- On the Rocks
- Written and directed by Sofia Coppola
- Starring Rashida Jones, Bill Murray and Marlon Wayans
- Classification R; 96 minutes
In 2014, the Toronto International Film Festival dedicated the entire second day of its run to a single actor: Bill Murray. The festival’s Lightbox theatre hosted free screenings of Stripes, Groundhog Day and Ghostbusters, fans entered a contest to win a trip to the Los Angeles premiere of Murray’s then-new film St. Vincent, and the man himself even made an appearance, trading his baseline faux-smug shtick for something approaching genuine appreciativeness. Despite the whole event being a Harvey Weinstein-orchestrated PR stunt for St. Vincent, Bill Murray Day turned out to be the highlight of the festival, and likely many attendees' entire year.
Murray has a habit of doing that – elevating lacklustre or even crass endeavours to a level of bubbly excitement. Thanks to his deadpan delivery, his overwhelming likeability, his effortless essence of fizzy cool, the actor has made bearable Hollywood’s most superficial projects. I won’t list them all, because for a performer who has maintained a myth of extreme pickiness, he sure has signed on to a lot of wispy, inessential affairs. Including, regrettably, On the Rocks.
On paper, the new film makes perfect sense. For Murray and for everyone else. Written and directed by Sofia Coppola, the father-daughter comedy offers the actor a chance to reteam with his Lost in Translation collaborator, who two decades ago nearly helped him secure the one missing puzzle piece of his career (an Academy Award) and effectively finished the job that Wes Anderson started in terms of reinventing the dramatic Bill Murray persona. With the actor and the filmmaker now older and wiser, a reunion is an obvious win for both. Yet it is only Murray who emerges from On the Rocks with the potency of a stiff drink.
Telling a sitcom-simple story with a frustrating lack of emotional and narrative depth, Coppola has produced a distressingly disposable film. Her characters are thin, her central conflict is shallow, and there is an underlying blindness to class privilege that starts off curiously and innocuously enough but becomes glaring and unbearable as the film wears on. But, yes, Murray is great. He kind of has to be.
Cast as Felix, a high-flying art dealer who, bored and generally without responsibilities, decides to help his daughter Laura (Rashida Jones) investigate whether her husband Dean (Marlon Wayans) is cheating on her, Murray is playing an idealized version of himself. Felix might be an incurable cad who stepped out on Laura’s mom and caused all sorts of heartache back in the day, but his daughter, and the audience, cannot help but fall for his smooth sense of mischief. Imagine Lost in Translation’s movie star Bob Harris, but less sad, somehow wealthier and just as libidinous.
The role would simply not work with any other actor, which is a testament to Murray’s considerable charms and an indictment of Coppola’s otherwise feather-light feature. Not that producing a “light” movie is cause for dismissal – done well, movies with low stakes and lower expectations can be immensely pleasurable diversions. Yet Coppola hasn’t done the necessary work here to make anyone care about any of her characters. You might want to hang around with Felix once the movie is over – if only because the man knows the maître d’s of every restaurant in New York and can talk his way out of any speeding ticket – but you won’t know who he is, other than some vague assemblage of the bits and pieces making up the myth of Murray.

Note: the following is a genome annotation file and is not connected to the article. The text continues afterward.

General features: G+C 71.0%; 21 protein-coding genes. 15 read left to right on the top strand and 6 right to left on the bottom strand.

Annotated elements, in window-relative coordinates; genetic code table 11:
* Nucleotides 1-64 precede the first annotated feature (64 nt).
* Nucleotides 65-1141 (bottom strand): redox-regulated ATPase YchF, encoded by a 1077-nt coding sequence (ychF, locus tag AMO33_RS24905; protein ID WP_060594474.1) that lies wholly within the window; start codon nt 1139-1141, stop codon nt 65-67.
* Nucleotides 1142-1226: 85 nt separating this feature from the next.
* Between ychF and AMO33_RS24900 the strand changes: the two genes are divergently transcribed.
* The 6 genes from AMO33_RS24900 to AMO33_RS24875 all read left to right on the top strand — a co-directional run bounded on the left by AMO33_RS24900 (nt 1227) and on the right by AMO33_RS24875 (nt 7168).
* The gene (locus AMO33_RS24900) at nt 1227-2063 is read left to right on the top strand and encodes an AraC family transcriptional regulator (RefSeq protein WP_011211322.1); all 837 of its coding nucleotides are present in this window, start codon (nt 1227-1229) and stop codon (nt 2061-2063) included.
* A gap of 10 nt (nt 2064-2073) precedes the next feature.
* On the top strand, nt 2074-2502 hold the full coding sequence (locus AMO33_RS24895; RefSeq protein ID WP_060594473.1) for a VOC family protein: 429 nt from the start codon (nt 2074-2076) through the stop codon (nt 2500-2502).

You certainly won’t want to spend time with Laura. Despite Jones’s best efforts, her heroine never comes to life. We know that she’s a writer, but of what? Fiction? History? The politics of voting for Bernie Sanders while living in a fabulous Soho apartment? Coppola never bothers to tell us. Nor do we get a true glimpse into the marital tension ostensibly driving the film’s story. Dean remains a mere idea of a husband and father rather than an actual human being, and the push-pull that Laura is said to feel regarding her family and work feels like an experience perhaps teased from Coppola’s own life but left untouched.
Indeed, there seems to be quite a bit of real life bleeding into On the Rocks’s script, at least viewed from a distance. Laura’s father is a fabulously wealthy man in the arts who cannot maintain a romantic relationship for too long, just like Jones’s music-producing father, Quincy. Laura’s grandmother takes up residence in a massive country estate, similar to the property that I imagine Francis Ford Coppola walks around every weekend. And every single person is living a life of extreme, worry-free privilege – so much so that it is unclear whether Coppola is presenting her world matter-of-factly or with a wink.
The scene where Felix pulls out some caviar while seated in his cherry-red Alfa Romeo suggests the latter, but the largely straight-faced mood of the film – which presents a New York designed for, and exclusively inhabited by, the rich – suggests a strong detachment from irony. Watching Felix and Laura jaunt through a pre-COVID Manhattan only pushes a fall 2020 audience into a further state of have-not anxiety, slowly deflating the film’s intended buoyancy.
So, if you must celebrate Bill Murray Day this year, pour yourself a Suntory Whisky and watch Lost in Translation instead. And make that drink neat.
On the Rocks opens in select Canadian theatres Oct. 2; it will be available to stream on Apple TV+ starting Oct. 23
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